Recap: No. 4 Danvers 90, Lynn English 70

DANVERS, Mass. -- Devoid of real depth in the size department, Lynn English looked to push tempo and run at all times Tuesday night. And stocked with multi-sport athletes accustomed to continuous sprints, No. 4 Danvers was more than up for the track meet.

The Falcons took a slim four-point lead into the break, but exploded for 30 points in the third quarter, and outscored the Bulldogs 48-32 in the second half overall to pull away with a nice 90-70 victory in its own field house.

"We went into this game thinking, if it's in the 60's or 70's, we lose," head coach John Walsh said. "Obviously it wasn't our goal to play at that level with that many points scored, but they make you do that. They make you run. For a minute there, I thought they had us."

With that in mind, perhaps just as impressive is the fact that the Falcons (6-0) used just six players on the night. Five of them scored in double-figures, led by seniors Nick McKenna (23 points) and Dan Connors (20 points, eight rebounds). Senior Eric Martin also notched a solid night distributing, finishing with 13 points and eight assists.

Walsh admitted he thought Martin looked tired by the end of the game, even calling a timeout with a minute left worried that his senior point guard "was going to pass out". But in the same thread, Martin's star career on Danvers High's soccer pitch has him conditioned for this type of action.

"I was definitely tired at the end there, but for most of the game I can keep going more than other kids because of soccer," Martin said.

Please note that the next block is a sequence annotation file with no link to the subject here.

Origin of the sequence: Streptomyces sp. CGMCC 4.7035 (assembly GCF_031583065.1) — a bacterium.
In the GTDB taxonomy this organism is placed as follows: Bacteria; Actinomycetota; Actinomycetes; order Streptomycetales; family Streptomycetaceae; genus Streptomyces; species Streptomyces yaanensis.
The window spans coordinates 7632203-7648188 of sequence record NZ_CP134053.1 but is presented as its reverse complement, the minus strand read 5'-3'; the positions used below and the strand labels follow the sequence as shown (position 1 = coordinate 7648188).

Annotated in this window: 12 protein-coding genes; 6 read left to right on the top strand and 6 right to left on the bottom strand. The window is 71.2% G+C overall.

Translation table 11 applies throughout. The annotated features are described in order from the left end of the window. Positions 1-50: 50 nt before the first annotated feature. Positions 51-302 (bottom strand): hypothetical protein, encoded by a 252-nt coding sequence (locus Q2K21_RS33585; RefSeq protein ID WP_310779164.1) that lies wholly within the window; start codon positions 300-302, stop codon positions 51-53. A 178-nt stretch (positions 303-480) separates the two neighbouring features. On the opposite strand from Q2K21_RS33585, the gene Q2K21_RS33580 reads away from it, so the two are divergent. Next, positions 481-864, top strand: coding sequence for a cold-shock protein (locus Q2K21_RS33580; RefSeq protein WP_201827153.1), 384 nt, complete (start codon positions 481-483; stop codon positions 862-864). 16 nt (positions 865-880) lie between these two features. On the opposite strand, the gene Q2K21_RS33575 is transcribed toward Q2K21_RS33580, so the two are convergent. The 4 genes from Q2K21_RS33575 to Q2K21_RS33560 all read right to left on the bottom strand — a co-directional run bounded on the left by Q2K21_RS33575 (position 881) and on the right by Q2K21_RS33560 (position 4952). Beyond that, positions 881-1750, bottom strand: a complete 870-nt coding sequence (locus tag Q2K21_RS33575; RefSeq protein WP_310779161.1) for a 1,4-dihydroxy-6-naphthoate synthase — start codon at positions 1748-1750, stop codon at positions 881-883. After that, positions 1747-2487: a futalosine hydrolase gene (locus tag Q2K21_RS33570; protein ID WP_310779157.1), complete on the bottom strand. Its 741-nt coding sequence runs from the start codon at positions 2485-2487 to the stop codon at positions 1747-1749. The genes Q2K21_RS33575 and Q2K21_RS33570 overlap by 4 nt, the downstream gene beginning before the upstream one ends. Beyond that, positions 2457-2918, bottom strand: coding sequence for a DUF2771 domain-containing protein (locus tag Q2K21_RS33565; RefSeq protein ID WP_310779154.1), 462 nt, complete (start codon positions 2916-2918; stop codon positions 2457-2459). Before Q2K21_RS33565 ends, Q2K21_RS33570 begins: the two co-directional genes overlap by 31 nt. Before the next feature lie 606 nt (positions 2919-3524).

Holding on to a 42-38 halftime lead, the Falcons took command of the game in the third quarter with a 30-point outburst. English forward Ben Bowden picked up his fourth foul early in the quarter, leaving the Bulldogs (4-4) shorthanded underneath the basket. The Falcons took advantage, running a slew of sets through Connors as he repeatedly either found space around the rim for easy bunnies, or simply stretched behind the blocks to either clear the runway for Martin or set up an open three with a screen.

Connors was a perfect 7-for-7 from the field in that quarter, while Danvers was 4-for-5 on three-pointers overall, getting two each from McKenna and Vinny Clifford (16 points).

Danvers led comfortably 72-52 headed into the final frame.

Postal Service: With Bowden on the bench with four fouls, the Falcons exploited the ensuing mismatch down low with Connors in a multitude of ways.

"We just started doing everything right, just flashing the ball like we were supposed to," Martin said. "I think Danny was open five times under the hoop, just getting it down to him, he started finishing his layups. So once we took care of all the little plays that we didn't [do] in the first half, things just opened up for us."

He added later, "We knew if we got him the ball, at least if he didn't score they were going to foul. So we started getting him the ball, and everything else just opened up. We started moving it from inside-out, and everything else started opening up."